Beginner's Guide To Stockcharts.com: Changing The Chart Type
This is one of the strengths of stockcharts.com as there are all sorts of chart types available to users. Every option is available to all users, so even free members have the ability to express themselves as they see fit.
The available chart types are:
- Candlesticks - Candlesticks have become very popular over the past two decades despite being used by Japanese rice traders as early as the 18th century. Candlesticks graphically depict the Open, High, Low and Close, with the body being represented by the difference of the open and close. The wicks to either side of the candle would be represented by the high and low.
SEE - Candlestick Charting - What Is It?
- OHLC Bars - This chart type also depicts the "Open, High, Low and Close," although there is no body. The open is marked by a tick on the left side of the bar, with the close being depicted by a tick to the ride side.
- HLC Bars - Very similar to the OHLC bar chart with the Open omitted. This allows more data to fit in a given chart.
- Line (thin, solid, thin dashed, solid dashed) - A very simple chart that depicts only the closing value connected by a line to each successive period. The available line styles are thin, solid, thin dashed and solid dashed.
- Dots - Chart with a dot at each period's closing value.
- Area - A line chart with the area below the line filled with a semi-opaque color. This chart is useful for contrasting two charts on the same page.
- Histogram - With a histogram chart, each period is represented as a bar that extends from the bottom of the chart to the closing value. The result is similar to an area chart.
- CandleVolume - This chart style combines volume and price into a candlestick with its width proportional to the volume for each individual period. Because the time axis is skewed, it may make trendline analysis misleading. One benefit to using this chart type is that high volume days are very clearly depicted.
- EquiVolume - Similar to CandleVolume charts in that each period's width is proportional to the volume. In this chart, price is depicted as a box representing the high and low for that period.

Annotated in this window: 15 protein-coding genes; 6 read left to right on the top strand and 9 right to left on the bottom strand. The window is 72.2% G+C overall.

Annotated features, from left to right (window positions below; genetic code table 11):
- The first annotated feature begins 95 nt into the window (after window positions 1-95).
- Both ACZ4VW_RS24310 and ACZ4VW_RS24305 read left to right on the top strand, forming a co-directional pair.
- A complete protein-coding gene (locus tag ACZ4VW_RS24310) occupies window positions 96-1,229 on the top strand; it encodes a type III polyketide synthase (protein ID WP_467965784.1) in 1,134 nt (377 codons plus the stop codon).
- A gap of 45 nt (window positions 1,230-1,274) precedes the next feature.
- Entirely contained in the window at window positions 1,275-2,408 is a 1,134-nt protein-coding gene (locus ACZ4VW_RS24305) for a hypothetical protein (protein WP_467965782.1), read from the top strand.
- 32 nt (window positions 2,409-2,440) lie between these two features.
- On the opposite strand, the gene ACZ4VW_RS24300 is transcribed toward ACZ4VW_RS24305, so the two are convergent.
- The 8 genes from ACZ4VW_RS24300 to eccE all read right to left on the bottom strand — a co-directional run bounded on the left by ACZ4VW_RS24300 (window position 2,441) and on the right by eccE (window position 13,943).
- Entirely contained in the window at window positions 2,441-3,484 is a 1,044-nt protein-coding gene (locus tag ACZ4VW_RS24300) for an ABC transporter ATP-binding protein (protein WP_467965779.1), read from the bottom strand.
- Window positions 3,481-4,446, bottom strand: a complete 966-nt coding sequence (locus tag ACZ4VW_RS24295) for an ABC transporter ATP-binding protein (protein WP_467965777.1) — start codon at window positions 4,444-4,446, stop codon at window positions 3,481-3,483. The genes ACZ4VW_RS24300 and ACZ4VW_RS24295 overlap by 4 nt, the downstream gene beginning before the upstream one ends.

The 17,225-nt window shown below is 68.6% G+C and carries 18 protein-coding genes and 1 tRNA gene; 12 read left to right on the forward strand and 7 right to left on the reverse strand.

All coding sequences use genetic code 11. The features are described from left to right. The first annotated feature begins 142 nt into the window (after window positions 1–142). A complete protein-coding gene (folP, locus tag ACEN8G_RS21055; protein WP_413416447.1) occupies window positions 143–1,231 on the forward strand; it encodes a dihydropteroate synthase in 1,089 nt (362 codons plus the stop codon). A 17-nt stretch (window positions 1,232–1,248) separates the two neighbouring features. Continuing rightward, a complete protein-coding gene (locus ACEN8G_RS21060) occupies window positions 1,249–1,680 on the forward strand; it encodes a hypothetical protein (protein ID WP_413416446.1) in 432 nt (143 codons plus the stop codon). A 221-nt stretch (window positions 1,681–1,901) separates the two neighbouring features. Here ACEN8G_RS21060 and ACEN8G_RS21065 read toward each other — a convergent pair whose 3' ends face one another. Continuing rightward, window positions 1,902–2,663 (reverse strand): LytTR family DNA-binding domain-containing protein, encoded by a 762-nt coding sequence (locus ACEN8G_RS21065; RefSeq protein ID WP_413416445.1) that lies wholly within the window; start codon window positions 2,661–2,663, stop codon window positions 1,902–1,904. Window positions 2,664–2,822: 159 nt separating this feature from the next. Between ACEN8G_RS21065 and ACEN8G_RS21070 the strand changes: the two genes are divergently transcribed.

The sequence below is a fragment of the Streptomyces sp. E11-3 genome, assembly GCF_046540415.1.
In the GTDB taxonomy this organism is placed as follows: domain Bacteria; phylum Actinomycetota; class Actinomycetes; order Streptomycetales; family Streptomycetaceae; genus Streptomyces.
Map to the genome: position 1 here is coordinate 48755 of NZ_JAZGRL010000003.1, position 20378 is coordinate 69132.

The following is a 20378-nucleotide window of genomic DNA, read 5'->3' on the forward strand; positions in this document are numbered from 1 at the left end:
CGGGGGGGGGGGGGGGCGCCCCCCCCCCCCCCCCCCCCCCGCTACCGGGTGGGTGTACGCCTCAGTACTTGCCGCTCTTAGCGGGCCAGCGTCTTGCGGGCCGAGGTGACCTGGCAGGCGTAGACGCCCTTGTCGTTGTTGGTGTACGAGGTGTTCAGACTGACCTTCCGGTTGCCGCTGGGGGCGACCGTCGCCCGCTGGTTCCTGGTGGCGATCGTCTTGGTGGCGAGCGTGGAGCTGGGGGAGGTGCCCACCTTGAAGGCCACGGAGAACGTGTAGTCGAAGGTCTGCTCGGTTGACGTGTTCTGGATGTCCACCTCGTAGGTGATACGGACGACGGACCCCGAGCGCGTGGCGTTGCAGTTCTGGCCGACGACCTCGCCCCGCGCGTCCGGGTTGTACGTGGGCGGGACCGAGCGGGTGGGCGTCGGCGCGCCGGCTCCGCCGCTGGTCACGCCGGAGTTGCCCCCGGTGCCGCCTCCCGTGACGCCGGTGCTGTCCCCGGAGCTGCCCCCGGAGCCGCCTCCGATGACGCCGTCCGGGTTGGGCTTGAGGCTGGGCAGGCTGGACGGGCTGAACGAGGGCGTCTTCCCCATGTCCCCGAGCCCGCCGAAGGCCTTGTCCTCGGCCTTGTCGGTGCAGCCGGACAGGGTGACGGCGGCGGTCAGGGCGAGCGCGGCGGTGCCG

- Heiken-Ashi - Similar to a candle stick chart, although the data used to derive the candles differ. Instead of using OHLC data, candles are derived as follows -
- Close = (Open+High+Low+Close)/4
- Open = [Open(previous bar) + Close (previous bar)]/2
- High = Max (High, Open, Close)
- Low = Min (Low, Open, Close)
- Three Line-Break - In this chart type, price is depicted by hollow rectangles that represent complete uptrends and downtrends. Three Line-Break charts ignore the passage of time and are based on changes in price. Signals are given based on a change in color after a three adjacent boxes of the opposite color.
- Kagi - Another Time-Independent chart that uses a series of L-shaped vertical lines to depict supply and demand. Thick lines are drawn when price clears a prior high and thin lines are drawn when price undercuts a prior low. (For related reading, see A Look At Kagi Charts.)
- Renko - Another Time-Independent chart that constructed by placing a brick in the next column once the price surpasses the top or bottom of the previous brick by a predefined amount. White bricks are depicted in an uptrend with black bricks depicting a downtrend.
- Invisible - Charts where the main ticker's data is not displayed. While it may seem curious to have an invisible chart, this type of chart is useful when you are trying to stress and overlay instead of the underlying price chart.
- Cumulative - This is a Line chart where the value for the next time period equals the sum of the closing values for all the visible time periods before it. This chart type is more often used with volatility based market sentiment indicators that oscillate around zero such as the "Advance/Decline" line, or "Cumulative New High/Low" ratio.